Club Feature | No Refund Theatre
If producing a different play almost every single weekend of the academic year sounds crazy, just wait until you meet the members of No Refund Theatre.
More commonly known as NRT, this inclusive theatre club is committed to providing performing opportunities to students of all majors. Each semester, the club produces 8-10 entirely student-run performances in a wide variety of genres.
PAC got the inside scoop on the organization from NRT’s current president, senior film and video major Julie Whelan.
“No Refund Theatre is a community of friends coming together to make really cool art,” said Whelan. “We believe that all students, regardless of major, should have the chance to get involved with theatre on the Penn State campus, so we try our best to provide as many opportunities as possible.”
For many NRT members, the club serves as a creative outlet and an opportunity to collaborate with fellow creative-minded individuals to produce a meaningful piece of theatre.
“We are entirely student-run, so there is a lot of artistic freedom that comes along with putting on an NRT show,” said Whelan. “It’s a really cool moment to see the final product come together and think, ‘We did that. Every single part of that was created by us.’”
NRT prides itself on providing opportunities for students to contribute to all areas of a production, including acting, directing, and more.
“Personally, I’ve participated in aspects such as acting, tech, and directing,” said Whelan.
NRT has already completed two shows so far this semester, and next in the lineup is Deathtrap, directed by Sam Phillips. The show will run from September 28-30 at 8 p.m. in 111 Forum, and admission is completely free. To see what else is coming up for NRT this semester, check out their calendar at norefundtheatre.weebly.com/fall-2017-lineup.html.
So, what if you really want to be involved with NRT, but you’re already crazy-busy with a million other things? Not to worry.
“NRT is great because you can really participate as much or as little as you want and still be considered a member,” said Whelan. “Some people choose to stick with doing one show a semester, and there are some crazies who do a lot more than that, bless their hearts.”
If NRT sounds like your cup of tea, here’s how you can get involved.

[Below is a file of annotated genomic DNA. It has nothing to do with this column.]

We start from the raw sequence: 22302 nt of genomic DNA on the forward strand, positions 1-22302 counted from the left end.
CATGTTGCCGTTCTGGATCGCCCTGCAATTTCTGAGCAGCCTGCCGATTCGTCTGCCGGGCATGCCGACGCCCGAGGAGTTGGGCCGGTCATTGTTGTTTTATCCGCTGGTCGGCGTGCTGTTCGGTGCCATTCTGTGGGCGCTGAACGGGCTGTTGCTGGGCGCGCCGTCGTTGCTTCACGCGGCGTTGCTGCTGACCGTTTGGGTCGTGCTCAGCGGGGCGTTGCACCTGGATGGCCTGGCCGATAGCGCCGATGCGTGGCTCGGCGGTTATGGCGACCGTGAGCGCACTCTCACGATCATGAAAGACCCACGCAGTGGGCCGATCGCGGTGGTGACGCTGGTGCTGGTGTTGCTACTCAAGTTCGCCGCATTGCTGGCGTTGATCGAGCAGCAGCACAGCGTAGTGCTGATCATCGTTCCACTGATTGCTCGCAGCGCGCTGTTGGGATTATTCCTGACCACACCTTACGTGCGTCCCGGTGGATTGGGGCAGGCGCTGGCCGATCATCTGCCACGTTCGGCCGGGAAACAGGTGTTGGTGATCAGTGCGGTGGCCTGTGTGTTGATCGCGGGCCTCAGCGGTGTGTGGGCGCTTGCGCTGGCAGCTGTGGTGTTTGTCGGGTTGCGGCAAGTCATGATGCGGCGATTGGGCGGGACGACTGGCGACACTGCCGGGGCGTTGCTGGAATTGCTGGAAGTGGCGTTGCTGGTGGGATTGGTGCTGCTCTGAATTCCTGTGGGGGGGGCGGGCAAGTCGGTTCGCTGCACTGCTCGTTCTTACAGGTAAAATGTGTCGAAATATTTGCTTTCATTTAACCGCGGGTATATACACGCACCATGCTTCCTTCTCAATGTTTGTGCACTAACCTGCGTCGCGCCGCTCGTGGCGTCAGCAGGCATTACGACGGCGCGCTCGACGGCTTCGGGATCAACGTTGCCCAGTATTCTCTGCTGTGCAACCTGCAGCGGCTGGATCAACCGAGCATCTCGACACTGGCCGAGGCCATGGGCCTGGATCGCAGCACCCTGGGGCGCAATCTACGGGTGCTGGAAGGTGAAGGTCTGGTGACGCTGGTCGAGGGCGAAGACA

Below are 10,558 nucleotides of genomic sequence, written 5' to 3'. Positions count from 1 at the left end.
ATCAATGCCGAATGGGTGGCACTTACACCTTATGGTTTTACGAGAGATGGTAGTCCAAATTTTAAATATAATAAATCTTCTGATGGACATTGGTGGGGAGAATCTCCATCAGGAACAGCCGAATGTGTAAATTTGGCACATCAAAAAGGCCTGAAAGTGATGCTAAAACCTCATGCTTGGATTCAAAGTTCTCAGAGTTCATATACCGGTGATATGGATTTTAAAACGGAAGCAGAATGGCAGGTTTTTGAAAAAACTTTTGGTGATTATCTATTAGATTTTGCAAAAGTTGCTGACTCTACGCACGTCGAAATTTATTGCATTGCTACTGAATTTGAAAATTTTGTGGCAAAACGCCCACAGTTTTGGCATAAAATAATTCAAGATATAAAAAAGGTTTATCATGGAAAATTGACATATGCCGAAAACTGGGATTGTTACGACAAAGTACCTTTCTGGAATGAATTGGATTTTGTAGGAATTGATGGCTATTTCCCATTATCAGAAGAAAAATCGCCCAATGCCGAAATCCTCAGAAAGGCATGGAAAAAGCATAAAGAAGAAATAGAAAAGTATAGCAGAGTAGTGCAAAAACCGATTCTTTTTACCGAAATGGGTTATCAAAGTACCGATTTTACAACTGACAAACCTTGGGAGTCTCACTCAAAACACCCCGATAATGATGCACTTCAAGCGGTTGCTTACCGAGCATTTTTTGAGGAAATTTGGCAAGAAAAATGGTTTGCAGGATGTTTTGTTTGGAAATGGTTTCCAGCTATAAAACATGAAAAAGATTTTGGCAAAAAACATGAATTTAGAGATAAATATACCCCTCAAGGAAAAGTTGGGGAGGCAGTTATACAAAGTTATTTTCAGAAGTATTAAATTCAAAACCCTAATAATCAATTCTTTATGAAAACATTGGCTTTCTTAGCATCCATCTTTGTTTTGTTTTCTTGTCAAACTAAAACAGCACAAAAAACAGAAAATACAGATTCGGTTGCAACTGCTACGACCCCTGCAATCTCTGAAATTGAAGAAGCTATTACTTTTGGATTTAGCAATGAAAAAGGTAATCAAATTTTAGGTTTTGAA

“The easiest way someone can get involved with NRT is to come see our shows!” said Whelan. “They’re free and really frickin’ good, so I’d suggest it. If you’re looking to get involved with the acting side of things, we have two rounds of auditions a semester. The best way to hear about all upcoming auditions and other events is to like us on Facebook at facebook.com/NoRefundTheatre/ or email us at email@example.com.”
For a lot of members, NRT has provided opportunities that extend beyond the stage.
“Through my three, going on four, years of being a part of NRT, I’ve learned so much more than just how to direct a great show or deliver a solid monologue,” said Whelan. “I’ve learned how to be a better listener, I’ve learned how to be a better friend, and I’ve learned how to be a better leader, just to name a few. Our members can take what they learn from this goofy club and apply it to the real world, which is really frickin’ cool to me.”
Whether they’re flash-mobbing in the HUB or lighting up the stage at Schwab Auditorium, the Penn State Thespians rarely go unnoticed in the arts community on campus. They’ve made a name for themselves as the oldest continually active student-run organization on Penn State’s campus. The club has a rich history of dedicated performers, which is something the club’s current members certainly don’t take lightly. They work hard to put together shows each semester that honor the efforts of Thespians past and pave the way for the future of the club.
PAC sat down with the club’s new president, Christie Fisher, to get a feel for what it’s really like behind the scenes of Penn State Thespians. Fischer, who also serves as PAC’s Theatre Marshal, gave us the inside scoop.
“Our mission is to offer artists an outlet for their love of theatre while also providing quality theatre for the State College community,” Fisher said.
As for what’s in store for the club for the fall semester, the Thespians will present their production of The Drowsy Chaperone in Schwab Auditorium, October 12-14. The club will also hold auditions for their January cabaret, MasquerAIDS, next month, as well as for their fall children’s show, Harold & the Purple Crayon, which will be shown December 2-3 in Schlow Library.
“Thespians’ primary goal is to put on great shows,” said Fisher, “but my favorite part of our club is our philanthropic effort.”
Thespians is heavily involved in the Penn State Dance Marathon.
“We have two amazing THON families who many of our members have become very close to, myself included,” said Fisher. Thespians also puts on an annual cabaret, MasquerAIDS, whose proceeds benefit the Center County AIDS Resource Center.
As president of Thespians, Fisher knows firsthand the way the arts can truly impact someone’s life.
“I still get butterflies before I step on a stage,” Fisher said, “but the feeling after the curtains close and knowing you gave it your all is the best feeling in the world. It also helps my memorization skills, builds confidence, and makes me a better public speaker.”
Ready to jump up on the Schwab stage and join them?
“All types and levels of theatre lovers are welcome and we are all very supportive of all of the arts across Penn State’s campus,” Fisher said. “Becoming a member of Thespians is a yearlong process, which sounds more difficult than it actually is. For more information, you can email our vice president, Lauren Goodyear, at firstname.lastname@example.org.”